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What is Slow Fashion?

What is Slow Fashion?

We talked about fast fashion a few weeks ago, so we're excited to share a guest post from Bergen Anderson of Lilla Barn this week about slow fashion.

But first a little about Bergen. She is Lilla Barn's founder and main clothesmaker, and is a color equity ambassador. In other words, all colors are for all people. This colorful mission began when Bergen was pregnant with her first child. She couldn’t find the baby clothes she wanted for her daughter that weren’t stereotypical colors, so as a lifelong maker, she decided to sew some herself. Then she just kept on sewing.

Bergen is also passionate about living more lightly on our planet and has made sustainability part of her business too. And now here is Bergen on slow fashion.

What is slow fashion?

The phrase “slow fashion” is new to many people even though slow fashion has been around forever. It’s “slow” because each part of the process is intentional. More time is put into each design and garment on the production side. Also, by slowing down our own purchasing process, slow fashion forces us to think about the impact of our choices in the fashion industry and how they affect our planet and its people.

To me, the slow fashion process is thoughtful from start to finish: from design to production and eventually to the consumer’s purchase process. It's a cycle that you can be part of.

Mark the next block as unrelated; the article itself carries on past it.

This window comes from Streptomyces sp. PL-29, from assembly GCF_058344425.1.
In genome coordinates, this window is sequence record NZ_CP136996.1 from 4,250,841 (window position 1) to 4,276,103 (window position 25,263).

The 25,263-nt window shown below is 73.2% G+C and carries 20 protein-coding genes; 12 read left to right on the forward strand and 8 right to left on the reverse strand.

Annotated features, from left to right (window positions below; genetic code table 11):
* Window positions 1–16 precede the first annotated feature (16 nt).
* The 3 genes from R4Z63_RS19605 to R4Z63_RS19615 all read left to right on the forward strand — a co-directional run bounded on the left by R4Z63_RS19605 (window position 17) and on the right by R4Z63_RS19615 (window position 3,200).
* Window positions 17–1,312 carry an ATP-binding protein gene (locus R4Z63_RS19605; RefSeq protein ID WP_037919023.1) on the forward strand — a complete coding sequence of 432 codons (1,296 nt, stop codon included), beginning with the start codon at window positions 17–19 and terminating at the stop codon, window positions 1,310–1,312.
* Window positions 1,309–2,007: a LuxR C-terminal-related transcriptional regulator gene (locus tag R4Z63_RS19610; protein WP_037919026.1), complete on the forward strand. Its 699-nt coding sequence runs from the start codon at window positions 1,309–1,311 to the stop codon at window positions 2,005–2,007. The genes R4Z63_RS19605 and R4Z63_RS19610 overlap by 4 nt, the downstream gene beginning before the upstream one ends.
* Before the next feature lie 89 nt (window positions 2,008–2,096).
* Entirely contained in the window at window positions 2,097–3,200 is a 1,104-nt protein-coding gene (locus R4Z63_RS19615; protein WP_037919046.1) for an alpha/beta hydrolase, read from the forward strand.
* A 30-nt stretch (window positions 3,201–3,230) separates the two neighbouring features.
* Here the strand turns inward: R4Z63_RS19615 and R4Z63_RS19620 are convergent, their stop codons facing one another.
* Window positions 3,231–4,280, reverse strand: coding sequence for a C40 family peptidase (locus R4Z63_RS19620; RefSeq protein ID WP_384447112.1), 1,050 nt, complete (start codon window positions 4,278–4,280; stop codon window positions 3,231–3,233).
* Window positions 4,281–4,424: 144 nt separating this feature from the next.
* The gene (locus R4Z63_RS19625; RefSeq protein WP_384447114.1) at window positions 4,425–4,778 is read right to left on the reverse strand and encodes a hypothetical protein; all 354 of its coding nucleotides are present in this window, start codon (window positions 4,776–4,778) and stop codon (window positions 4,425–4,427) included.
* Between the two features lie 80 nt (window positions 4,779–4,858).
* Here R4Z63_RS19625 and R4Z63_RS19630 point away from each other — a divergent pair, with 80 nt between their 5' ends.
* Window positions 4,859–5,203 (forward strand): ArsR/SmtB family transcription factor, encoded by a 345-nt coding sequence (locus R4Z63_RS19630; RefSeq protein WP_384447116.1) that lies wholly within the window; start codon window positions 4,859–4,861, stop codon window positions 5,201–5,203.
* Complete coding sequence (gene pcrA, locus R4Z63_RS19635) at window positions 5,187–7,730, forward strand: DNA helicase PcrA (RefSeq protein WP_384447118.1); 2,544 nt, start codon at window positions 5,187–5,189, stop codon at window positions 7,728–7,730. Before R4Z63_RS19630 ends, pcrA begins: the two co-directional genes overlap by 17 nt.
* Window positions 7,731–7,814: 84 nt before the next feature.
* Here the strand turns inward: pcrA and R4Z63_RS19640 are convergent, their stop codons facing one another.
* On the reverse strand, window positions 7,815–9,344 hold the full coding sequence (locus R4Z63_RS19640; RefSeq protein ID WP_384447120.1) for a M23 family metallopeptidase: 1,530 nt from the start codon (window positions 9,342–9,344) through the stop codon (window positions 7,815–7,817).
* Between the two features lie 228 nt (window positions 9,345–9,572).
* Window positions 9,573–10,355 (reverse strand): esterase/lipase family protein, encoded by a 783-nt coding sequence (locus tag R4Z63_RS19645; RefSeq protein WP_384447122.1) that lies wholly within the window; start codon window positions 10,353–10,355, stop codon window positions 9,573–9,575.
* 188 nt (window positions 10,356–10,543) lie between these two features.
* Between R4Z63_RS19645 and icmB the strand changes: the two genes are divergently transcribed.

There are many benefits to slow fashion including clothes that last for years, transparency in production, and less waste in landfills. Not sure what you can do? Where to get started? Here are a few tips to get the ball rolling. Trust me, it's easy.

Garments made by hand or by ethical companies and designers cost more for the consumer. I don't have to tell you at this point that it's worth it, right? Obviously, it’s not practical for you to go out and buy all new garments -- that would also produce a lot of waste. But, it’s not hard to make small adjustments in your life to make a big difference.

Care for your current garments

  • Wash everything in cold water (except undies and dish towels). Air dry. Hanging clothes in the sun is great for whites laundry.
  • Holes? Small fixes? Mend 'em up or find someone who can. There are some really cool mending techniques that can add visual texture to your clothes.
Give your clothes a second life
  • Consign or sell. Join the Buy/Sell/Trade sites on Facebook. Still have an eBay account? Try Poshmark. Selling or consigning clothes you don’t wear anymore is a great way fund your next purchases.
  • Donate. I like to donate to The Brown Elephant in Chicago, but there are plenty of places that will take clothing that's in good shape.
  • Pass them on. Have kids' clothes? Hand them down to another family or friend. Save them for a future baby.

Shop vintage, consignment, and second-hand. Trade with friends. Attend clothing swaps.


Buy from the maker. You’ll be able to hear the maker’s story first hand. This is great for gift-giving or to introduce someone to slow fashion and the maker movement.